You are so lucky in Maine: Here, the law is that grocery stores are not allowed to sell or give away any old produce. Employees can be FIRED if they do! Instead, it has to go to the dump and be a waste for everybody!
2 weeks ago
"try raising dubia roaches. they are a tropical roach and can't survive northern climes. they are very clean, quiet and breed like crazy. started w/ 100 6 months ago and i bet i have 1000 now. they eat almost anything and grow faster than mealworms. there are lots of places online to buy them and lot of info on care. give them a try . your chickens will love you for it!"



I don't mean to shoot down your idea or be disrespectful of it, but there are a few problems with dubia roaches: Looking it up, Dubia roaches's favorite temperature is 90-95 F, so you would need a specially heated area: The house or the garage just would not do. Perhaps if you have a greenhouse that you can keep at that temperature year round? I'm also looking at the breeding cycle: to become adults, they need 6-7 months of care before they can breed. They lay 15-40 babe nymphs every 28 days *once they are adults*. Mommy's gestational cycle is 65 days. I have no doubt that my chickens would love them but when you add the price of 1000 breeding critters [$36-40 on Amazon] plus the electricity to keep them at optimal temperature all the time, plus the food they need to become adult and breed [Thank goodness, they will eat anything] plus potential losses... That is starting to get pricey. You might be able to get lots of very *good* chicken feed for less money,  less trouble and less of an investment.
Here are some prices for gourmet, high end dog and cat foods that are high enough in protein to satisfy *carnivores*:[I don't have dogs or cats, so I would not shell that kind of dough but it gives you a sense of potential expenses].
https://moneyinc.com/10-expensive-pet-foods-market-today/
It might be less expensive to make a connection with your butcher and get offal of slaughtered animal and turn them into a puree. Kidneys, tripe, lungs, livers, gizzards, bones that can be cracked for the marrow etc. are relished by chickens. Cheaper yet and easier to feed is game bird food at Tractor supply. [Apologies for the plug, but I do not work or get indemnified by them, so that is just my honest opinion].
Unless you have laying, molting or brooding chickens, you might want to get above the normal recommendations of  16% to 24% protein depending on age. You may love your chicken to death with too much protein though: Too much protein causes kidney disease and gout in chickens too.
https://www.google.com/search?q=damage+from+too+much+protein+in+chickens&oq=damage+from+too+much+protein+in+chickens&aqs=chrome..69i57.13418j0j8&sourceid=chrome&ie=UTF-8
I am aware that some folks figure on giving lots of protein to have nice very deep yellow-orange yolks. If that be the case, it is actually the lutein in their diet that causes that not the protein. Not to say that this is what you are going for, but just in case, here goes:
https://www.gardenbetty.com/how-to-get-those-delightful-dark-orange-yolks-from-your-backyard-chickens/
Garden Betty says:
"Give them plenty of fresh greens to increase the lutein in their yolks. The darker the green the better, so I often fix them a feast of edible amaranth (one of my favorite summer greens), kale, mustard, broccoli leaves, or whatever I happen to have growing in my garden. If it’s the middle of winter and your garden greens are lacking, you can give them alfalfa."
Alfalfa pellets [horse feed] is available at Tractor supply around here. but I'm sure there are other places. As a treat of when the chickens are under stress for whatever reason, that might be a good place to look.
2 weeks ago

Bryan Beck wrote:
I'm interested to know what other permies have done successfully to grow feed for their chickens or other poultry.  Although I am aware of sprouted seeds, etc. (and am doing some of that now while the field crops are growing out), I am most interested in hearing about forage/fodder you've intentionally planted and grown in the soil, and that chickens can harvest themselves.  Annuals and/or perennials.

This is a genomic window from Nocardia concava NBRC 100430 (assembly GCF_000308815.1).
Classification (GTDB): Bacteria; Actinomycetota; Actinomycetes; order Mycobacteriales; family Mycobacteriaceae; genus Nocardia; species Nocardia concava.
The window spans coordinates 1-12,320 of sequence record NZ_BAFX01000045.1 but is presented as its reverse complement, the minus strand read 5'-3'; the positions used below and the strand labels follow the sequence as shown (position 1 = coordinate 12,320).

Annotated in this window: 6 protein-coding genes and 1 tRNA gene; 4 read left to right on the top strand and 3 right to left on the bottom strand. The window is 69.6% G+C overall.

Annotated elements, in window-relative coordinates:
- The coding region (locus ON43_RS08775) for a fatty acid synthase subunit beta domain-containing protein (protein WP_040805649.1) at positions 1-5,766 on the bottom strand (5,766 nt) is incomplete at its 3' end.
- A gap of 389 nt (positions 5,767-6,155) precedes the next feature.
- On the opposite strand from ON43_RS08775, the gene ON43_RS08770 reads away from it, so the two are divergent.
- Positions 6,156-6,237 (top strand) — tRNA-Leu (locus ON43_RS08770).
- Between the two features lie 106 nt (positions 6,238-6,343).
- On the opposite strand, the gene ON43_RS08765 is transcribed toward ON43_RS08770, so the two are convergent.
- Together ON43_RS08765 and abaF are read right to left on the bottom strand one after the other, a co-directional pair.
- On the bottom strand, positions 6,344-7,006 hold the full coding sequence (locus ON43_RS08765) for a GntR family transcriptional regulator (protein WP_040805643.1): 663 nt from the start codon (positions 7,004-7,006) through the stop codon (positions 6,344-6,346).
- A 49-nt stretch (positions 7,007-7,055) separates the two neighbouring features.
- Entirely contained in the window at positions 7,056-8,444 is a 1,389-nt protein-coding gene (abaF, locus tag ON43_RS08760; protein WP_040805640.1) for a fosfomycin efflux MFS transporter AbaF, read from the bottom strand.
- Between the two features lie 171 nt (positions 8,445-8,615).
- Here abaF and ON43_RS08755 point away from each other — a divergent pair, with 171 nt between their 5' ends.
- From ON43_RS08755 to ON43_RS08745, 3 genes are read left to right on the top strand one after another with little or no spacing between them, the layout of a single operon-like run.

I assume you will have several pastures that will be out of the reach of the chickens while they are in the immature stage of they may get totally wrecked before they become useful for your chickens.
With this in mind, I'll proceed. If you can, since you have mostly fields at this time, remember that your chickens will need some shade. Especially for the "self-harvesting" kind, the best combination I can think of for your chicken is any kind of drupe [plums, cherries, Tupelo etc] or pomes [apples, crab apples, serviceberry etc] that will grow in your neck of the woods]. Grow them in fields of clover, alsike, alfalfa etc. That is for the greenery they need if you can rotate pastures. If you can't, let's hope that the fields are so large in proportion to the chickens'appetite that there will always be something green there for them. Squash and pumpkin are natural de-wormers, so you might want to raise a few just for them. Select the best for yourself. Those that have blemishes go to the chickens. They will be ripe just before the chickens spend more time in the coop.  But that is not "self-harvesting". Comfrey is also a very good food for your chickens, but it must be harvested by hand. I tighten a belt or string  around the plant and cinch tight, then cut the whole plant about 3"off the ground. I go and hang my comfrey bouquet of greenery in the yard, about 6" off the ground. It disappears in less than 20 mins. Comfrey is *extremely* attractive to any ruminant too, so fence it in!I do not raise cows, so I use comfrey for fertilizer [I make comfrey tea: It is the cat's a$$ for your squash and pumpkin too!] I have 30 plants in 2 beds that I never allow to flower [They stay more vigorous that way]
When you create an orchard, there are always trees that are suggested as "good pollinators". [Unfortunately, these are rarely trees whose fruit I'd want to collect for myself]. I would put those definitely in the field my chickens are pasturing: First, because they will be very good to the trees, chasing insects, manuring. Second because they will love the shade given by these trees. You might have to protect them with a tube for the first couple of years. I have apple trees which I harvest. Those will work great too, especially for the "after harvest cleanup": It will insure that you do not have rotten fruit left on the ground to foster bad insects over the winter.
Since I do not have harvesting equipment, the large fields, the planter etc I usually buy the grain I feed them. It saves me the investment Beyond that, table scraps are very appreciated. Stale bread, old rice, old split peas that we never got around to eating are also real treats for them.